The decline in the employment of farm labourers shouldn’t be surprising – in 1871 the proportion of the British workforce employed in agriculture was 15% while today it is less than 1%. A graph from the UK Census office illustrates that shift.


It’s notable comparing the UK to the US in this respect; at the beginning of the Twentieth Century nearly half the US workforce was still working in agriculture while the Britain had been a predominantly service economy for nearly fifty years.

Even today nearly 3% of American workers are employed on farms, a number not seen in Britain since the mid 1930s.

In both countries, the late Twentieth Century saw a shift to a service economy, something illustrated in the Deloitte survey by the rise of the British barman where the proportion of workers in the liquor industry tripled from 0.2% of the workforce between 1961 and today.


That British bar employment tripled in the post World War II years probably illustrates best the rise of the consumerist culture during the late 20th Century.

What should be flagged is those transitions away from agriculture to consumerism weren’t painless, much of Britain’s economy was racked by recessions through the Twentieth Century and many of the nation’s regions were devastated by the shift away from manufacturing in the 1970s and 80s.

In the US, the transition away from an agricultural economy in the 1920s was particularly painful, Steinbeck’s book the Grapes of Wrath tells of the human costs to families displaced from their mid-west farms during that time.

That technological and economic factors have driven massive changes over the centuries isn’t new, but the fact the vast majority of today’s workforce are in jobs which couldn’t have been imagined a hundred years ago should encourage us about the prospects for the future workforce.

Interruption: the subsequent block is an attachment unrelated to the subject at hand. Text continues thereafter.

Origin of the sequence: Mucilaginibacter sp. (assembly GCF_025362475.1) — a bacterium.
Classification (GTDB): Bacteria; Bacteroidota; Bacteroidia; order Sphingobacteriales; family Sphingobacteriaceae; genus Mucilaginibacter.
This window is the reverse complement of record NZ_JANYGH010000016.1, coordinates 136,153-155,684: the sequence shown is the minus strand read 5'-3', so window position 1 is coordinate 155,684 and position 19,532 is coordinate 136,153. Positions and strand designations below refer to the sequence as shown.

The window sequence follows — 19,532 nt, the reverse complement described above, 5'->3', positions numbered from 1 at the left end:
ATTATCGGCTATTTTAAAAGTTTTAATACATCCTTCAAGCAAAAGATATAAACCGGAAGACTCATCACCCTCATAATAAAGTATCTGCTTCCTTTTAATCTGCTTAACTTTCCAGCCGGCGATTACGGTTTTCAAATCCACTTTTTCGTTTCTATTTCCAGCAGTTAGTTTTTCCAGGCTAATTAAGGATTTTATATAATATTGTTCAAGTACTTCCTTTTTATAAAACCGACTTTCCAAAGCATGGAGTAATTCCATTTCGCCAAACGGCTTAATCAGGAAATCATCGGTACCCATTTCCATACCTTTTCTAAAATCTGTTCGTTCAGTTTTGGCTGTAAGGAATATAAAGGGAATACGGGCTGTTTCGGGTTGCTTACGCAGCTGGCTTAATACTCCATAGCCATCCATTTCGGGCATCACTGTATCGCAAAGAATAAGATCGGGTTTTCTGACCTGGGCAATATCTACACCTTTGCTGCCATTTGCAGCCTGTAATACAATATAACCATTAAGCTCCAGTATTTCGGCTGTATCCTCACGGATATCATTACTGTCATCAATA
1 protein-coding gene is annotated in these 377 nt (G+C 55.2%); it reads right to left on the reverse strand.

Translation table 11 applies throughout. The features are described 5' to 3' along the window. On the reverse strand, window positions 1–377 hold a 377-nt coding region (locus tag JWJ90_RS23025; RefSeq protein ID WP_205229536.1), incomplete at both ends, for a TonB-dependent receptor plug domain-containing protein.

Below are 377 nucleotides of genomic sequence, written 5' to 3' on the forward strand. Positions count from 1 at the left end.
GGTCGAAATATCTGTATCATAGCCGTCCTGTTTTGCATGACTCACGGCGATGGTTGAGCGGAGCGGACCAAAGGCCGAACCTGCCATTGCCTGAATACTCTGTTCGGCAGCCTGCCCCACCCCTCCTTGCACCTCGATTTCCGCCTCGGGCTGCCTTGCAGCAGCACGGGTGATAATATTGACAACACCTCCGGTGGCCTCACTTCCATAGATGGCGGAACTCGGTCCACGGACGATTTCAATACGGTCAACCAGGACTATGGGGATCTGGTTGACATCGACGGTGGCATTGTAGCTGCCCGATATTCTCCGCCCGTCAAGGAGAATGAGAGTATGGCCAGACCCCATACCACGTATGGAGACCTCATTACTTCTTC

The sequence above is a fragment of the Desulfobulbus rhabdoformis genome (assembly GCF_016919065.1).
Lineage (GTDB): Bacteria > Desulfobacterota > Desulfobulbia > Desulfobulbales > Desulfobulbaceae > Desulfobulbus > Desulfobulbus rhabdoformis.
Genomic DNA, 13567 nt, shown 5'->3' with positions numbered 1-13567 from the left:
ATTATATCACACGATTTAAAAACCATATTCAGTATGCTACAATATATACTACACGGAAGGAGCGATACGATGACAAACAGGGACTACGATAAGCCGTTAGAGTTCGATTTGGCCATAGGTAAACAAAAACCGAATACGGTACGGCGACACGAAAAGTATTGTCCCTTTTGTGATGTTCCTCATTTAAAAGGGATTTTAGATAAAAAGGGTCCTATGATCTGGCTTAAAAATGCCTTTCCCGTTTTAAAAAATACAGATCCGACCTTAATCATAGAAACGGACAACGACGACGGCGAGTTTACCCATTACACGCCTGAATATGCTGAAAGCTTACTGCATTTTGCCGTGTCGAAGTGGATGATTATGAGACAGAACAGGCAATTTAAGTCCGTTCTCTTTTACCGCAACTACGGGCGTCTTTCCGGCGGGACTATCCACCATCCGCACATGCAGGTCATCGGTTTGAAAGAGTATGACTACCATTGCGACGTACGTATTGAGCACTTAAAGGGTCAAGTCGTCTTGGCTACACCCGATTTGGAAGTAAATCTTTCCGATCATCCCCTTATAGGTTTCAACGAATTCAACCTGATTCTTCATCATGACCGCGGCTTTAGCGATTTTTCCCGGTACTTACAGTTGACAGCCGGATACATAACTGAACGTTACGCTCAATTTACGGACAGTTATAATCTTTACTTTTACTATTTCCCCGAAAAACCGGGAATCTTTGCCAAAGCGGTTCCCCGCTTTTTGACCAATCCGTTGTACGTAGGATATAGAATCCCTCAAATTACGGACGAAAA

However, assuming the future will look like today and that employment will be largely in consumer service industries may be as mistaken of the beliefs among 1960s policy makers that manufacturing would be the future.

Even more pressing for today’s policy makers and leaders is to prepare for the pain of transition. If we are seeing a workforce shifting to new business models then there will be high community and personal costs. We need to be preparing for the pain of the shift as much as we anticipate the benefits.

Aug 142015

Australia is one of the world’s most urbanised countries with the bulk of the nation’s population clustering in half a dozen centres mainly strung along the east coast of the continent.

The northernmost of Australia’s population centres is South East Queensland, a sprawling collection of suburbs extending from the upper class enclave of Noosa Heads down to the Gold Coast and the New South Wales state border.

Cisco believe this sprawling region of three million people can become a ‘Smart Region’ with the use of technologies such as intelligent lighting and parking, citizen applications, and smart power metering could add up to 30,000 jobs and $10 billion of value to the community over coming years.